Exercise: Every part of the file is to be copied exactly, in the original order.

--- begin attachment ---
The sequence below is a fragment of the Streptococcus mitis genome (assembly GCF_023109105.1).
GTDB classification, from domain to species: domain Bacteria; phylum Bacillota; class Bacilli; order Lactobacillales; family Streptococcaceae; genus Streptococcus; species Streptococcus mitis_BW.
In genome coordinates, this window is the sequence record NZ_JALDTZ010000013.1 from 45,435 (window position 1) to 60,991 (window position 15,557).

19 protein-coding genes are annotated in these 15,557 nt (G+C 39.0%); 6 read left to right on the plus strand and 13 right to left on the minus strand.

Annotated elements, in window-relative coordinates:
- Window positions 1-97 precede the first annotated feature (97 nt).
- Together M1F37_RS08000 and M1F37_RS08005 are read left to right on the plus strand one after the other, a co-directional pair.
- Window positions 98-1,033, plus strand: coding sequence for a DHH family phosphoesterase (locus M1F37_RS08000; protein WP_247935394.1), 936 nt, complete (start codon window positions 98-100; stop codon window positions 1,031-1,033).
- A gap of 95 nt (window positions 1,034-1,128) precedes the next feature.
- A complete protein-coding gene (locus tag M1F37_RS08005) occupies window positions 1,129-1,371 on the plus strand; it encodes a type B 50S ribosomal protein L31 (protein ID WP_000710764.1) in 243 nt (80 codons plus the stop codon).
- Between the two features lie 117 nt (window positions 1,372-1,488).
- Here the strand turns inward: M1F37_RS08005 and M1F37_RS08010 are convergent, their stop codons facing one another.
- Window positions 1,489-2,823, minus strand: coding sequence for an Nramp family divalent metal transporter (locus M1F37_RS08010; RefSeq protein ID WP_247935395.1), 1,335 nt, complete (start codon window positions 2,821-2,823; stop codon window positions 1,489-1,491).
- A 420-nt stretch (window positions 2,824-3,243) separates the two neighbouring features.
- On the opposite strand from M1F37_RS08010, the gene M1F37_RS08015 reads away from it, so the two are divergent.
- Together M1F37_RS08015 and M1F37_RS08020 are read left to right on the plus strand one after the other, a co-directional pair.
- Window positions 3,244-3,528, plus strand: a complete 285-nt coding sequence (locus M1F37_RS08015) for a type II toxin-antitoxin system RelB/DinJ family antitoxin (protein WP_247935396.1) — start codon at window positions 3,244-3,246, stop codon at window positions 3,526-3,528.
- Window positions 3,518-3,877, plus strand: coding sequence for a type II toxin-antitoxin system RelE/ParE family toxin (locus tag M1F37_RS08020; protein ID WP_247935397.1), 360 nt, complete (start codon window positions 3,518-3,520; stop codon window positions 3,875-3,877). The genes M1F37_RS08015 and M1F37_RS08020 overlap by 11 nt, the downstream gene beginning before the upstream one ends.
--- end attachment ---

The sequence below is a fragment of the Streptococcus mitis genome (assembly GCF_023109105.1).
GTDB classification, from domain to species: domain Bacteria; phylum Bacillota; class Bacilli; order Lactobacillales; family Streptococcaceae; genus Streptococcus; species Streptococcus mitis_BW.
In genome coordinates, this window is the sequence record NZ_JALDTZ010000013.1 from 45,435 (window position 1) to 60,991 (window position 15,557).

19 protein-coding genes are annotated in these 15,557 nt (G+C 39.0%); 6 read left to right on the plus strand and 13 right to left on the minus strand.

Annotated elements, in window-relative coordinates:
- Window positions 1-97 precede the first annotated feature (97 nt).
- Together M1F37_RS08000 and M1F37_RS08005 are read left to right on the plus strand one after the other, a co-directional pair.
- Window positions 98-1,033, plus strand: coding sequence for a DHH family phosphoesterase (locus M1F37_RS08000; protein WP_247935394.1), 936 nt, complete (start codon window positions 98-100; stop codon window positions 1,031-1,033).
- A gap of 95 nt (window positions 1,034-1,128) precedes the next feature.
- A complete protein-coding gene (locus tag M1F37_RS08005) occupies window positions 1,129-1,371 on the plus strand; it encodes a type B 50S ribosomal protein L31 (protein ID WP_000710764.1) in 243 nt (80 codons plus the stop codon).
- Between the two features lie 117 nt (window positions 1,372-1,488).
- Here the strand turns inward: M1F37_RS08005 and M1F37_RS08010 are convergent, their stop codons facing one another.
- Window positions 1,489-2,823, minus strand: coding sequence for an Nramp family divalent metal transporter (locus M1F37_RS08010; RefSeq protein ID WP_247935395.1), 1,335 nt, complete (start codon window positions 2,821-2,823; stop codon window positions 1,489-1,491).
- A 420-nt stretch (window positions 2,824-3,243) separates the two neighbouring features.
- On the opposite strand from M1F37_RS08010, the gene M1F37_RS08015 reads away from it, so the two are divergent.
- Together M1F37_RS08015 and M1F37_RS08020 are read left to right on the plus strand one after the other, a co-directional pair.
- Window positions 3,244-3,528, plus strand: a complete 285-nt coding sequence (locus M1F37_RS08015) for a type II toxin-antitoxin system RelB/DinJ family antitoxin (protein WP_247935396.1) — start codon at window positions 3,244-3,246, stop codon at window positions 3,526-3,528.
- Window positions 3,518-3,877, plus strand: coding sequence for a type II toxin-antitoxin system RelE/ParE family toxin (locus tag M1F37_RS08020; protein ID WP_247935397.1), 360 nt, complete (start codon window positions 3,518-3,520; stop codon window positions 3,875-3,877). The genes M1F37_RS08015 and M1F37_RS08020 overlap by 11 nt, the downstream gene beginning before the upstream one ends.